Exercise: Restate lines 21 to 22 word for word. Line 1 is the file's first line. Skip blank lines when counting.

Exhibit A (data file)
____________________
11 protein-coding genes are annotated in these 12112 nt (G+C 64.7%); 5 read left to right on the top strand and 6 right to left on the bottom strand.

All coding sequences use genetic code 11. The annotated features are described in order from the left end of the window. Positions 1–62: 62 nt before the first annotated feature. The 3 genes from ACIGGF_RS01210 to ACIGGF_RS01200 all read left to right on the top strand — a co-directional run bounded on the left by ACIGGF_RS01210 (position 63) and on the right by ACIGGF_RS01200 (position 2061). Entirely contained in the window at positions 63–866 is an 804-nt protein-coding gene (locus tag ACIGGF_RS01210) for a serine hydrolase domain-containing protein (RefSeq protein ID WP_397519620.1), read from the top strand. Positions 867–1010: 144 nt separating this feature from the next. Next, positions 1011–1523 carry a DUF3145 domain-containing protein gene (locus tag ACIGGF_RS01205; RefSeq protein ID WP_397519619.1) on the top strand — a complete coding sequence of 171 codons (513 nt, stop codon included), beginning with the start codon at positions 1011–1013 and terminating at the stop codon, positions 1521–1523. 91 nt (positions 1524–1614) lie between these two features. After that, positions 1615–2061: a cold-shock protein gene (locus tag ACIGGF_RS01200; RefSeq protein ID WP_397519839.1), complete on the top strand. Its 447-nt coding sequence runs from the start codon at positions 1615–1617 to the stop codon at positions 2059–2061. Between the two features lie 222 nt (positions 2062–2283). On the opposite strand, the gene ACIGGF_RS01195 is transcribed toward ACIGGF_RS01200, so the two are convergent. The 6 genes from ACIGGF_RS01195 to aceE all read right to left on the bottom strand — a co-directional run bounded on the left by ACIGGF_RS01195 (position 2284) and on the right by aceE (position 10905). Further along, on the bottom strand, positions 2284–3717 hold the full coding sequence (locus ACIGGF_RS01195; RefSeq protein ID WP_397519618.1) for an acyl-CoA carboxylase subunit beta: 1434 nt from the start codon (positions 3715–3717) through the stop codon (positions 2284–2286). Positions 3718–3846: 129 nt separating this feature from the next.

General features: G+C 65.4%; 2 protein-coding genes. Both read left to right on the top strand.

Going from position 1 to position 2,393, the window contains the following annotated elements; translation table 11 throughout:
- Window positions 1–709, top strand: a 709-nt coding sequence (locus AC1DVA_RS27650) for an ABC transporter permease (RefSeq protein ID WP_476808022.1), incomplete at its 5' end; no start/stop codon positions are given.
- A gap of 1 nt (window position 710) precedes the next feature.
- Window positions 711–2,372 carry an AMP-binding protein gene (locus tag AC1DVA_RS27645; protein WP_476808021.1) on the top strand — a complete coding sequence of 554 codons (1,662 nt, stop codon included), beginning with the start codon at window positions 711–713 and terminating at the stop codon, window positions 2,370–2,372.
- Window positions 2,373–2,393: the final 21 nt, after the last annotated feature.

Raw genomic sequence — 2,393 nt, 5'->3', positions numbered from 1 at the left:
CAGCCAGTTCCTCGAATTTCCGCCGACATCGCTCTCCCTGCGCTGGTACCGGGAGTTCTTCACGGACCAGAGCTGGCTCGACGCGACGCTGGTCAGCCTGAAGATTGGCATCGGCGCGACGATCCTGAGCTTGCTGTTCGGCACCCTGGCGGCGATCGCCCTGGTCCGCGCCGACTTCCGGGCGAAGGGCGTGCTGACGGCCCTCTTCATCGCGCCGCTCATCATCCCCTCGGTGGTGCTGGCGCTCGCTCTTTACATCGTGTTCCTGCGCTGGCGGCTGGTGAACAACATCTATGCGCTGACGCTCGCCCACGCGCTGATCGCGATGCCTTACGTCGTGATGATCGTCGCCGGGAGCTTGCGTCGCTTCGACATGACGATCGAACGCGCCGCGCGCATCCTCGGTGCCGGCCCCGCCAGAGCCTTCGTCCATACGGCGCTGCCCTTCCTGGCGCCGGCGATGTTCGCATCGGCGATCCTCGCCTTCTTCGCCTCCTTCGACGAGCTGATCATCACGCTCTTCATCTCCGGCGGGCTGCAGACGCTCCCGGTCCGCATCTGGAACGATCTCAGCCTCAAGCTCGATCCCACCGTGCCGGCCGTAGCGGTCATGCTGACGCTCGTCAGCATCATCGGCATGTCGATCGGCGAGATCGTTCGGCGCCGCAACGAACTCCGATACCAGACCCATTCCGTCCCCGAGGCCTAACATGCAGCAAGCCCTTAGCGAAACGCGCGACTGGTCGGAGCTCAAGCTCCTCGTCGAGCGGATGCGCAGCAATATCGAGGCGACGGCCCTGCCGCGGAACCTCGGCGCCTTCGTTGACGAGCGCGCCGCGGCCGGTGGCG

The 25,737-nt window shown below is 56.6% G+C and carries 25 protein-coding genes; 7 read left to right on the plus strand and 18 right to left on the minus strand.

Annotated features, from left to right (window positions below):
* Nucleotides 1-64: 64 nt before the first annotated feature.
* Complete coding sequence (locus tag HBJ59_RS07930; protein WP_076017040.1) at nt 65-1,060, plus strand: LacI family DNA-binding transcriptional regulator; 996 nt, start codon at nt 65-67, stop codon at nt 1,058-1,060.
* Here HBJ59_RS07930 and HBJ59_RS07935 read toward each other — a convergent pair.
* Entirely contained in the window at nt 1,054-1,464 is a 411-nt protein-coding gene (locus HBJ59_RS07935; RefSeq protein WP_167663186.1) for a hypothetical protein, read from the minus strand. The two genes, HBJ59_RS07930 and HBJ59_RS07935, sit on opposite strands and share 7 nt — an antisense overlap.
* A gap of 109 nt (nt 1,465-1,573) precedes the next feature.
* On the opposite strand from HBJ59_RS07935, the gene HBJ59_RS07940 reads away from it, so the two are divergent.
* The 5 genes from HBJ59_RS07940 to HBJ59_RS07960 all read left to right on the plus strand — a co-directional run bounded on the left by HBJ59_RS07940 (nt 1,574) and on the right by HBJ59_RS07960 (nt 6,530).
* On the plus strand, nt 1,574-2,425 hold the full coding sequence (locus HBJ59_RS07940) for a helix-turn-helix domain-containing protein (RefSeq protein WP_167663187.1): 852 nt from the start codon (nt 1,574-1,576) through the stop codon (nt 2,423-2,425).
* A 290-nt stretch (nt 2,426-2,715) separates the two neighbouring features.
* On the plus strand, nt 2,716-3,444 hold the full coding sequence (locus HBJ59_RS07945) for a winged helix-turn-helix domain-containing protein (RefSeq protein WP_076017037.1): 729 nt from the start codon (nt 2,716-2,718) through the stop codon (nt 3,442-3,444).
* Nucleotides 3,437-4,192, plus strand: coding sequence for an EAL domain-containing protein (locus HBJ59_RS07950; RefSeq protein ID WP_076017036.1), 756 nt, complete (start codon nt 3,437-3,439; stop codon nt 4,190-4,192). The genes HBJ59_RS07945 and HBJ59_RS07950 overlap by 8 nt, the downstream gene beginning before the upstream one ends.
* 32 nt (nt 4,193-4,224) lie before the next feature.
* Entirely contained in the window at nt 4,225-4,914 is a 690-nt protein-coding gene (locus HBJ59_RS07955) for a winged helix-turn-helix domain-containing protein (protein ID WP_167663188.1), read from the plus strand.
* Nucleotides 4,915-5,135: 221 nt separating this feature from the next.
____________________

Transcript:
* A 290-nt stretch (nt 2,426-2,715) separates the two neighbouring features.
* On the plus strand, nt 2,716-3,444 hold the full coding sequence (locus HBJ59_RS07945) for a winged helix-turn-helix domain-containing protein (RefSeq protein WP_076017037.1): 729 nt from the start codon (nt 2,716-2,718) through the stop codon (nt 3,442-3,444).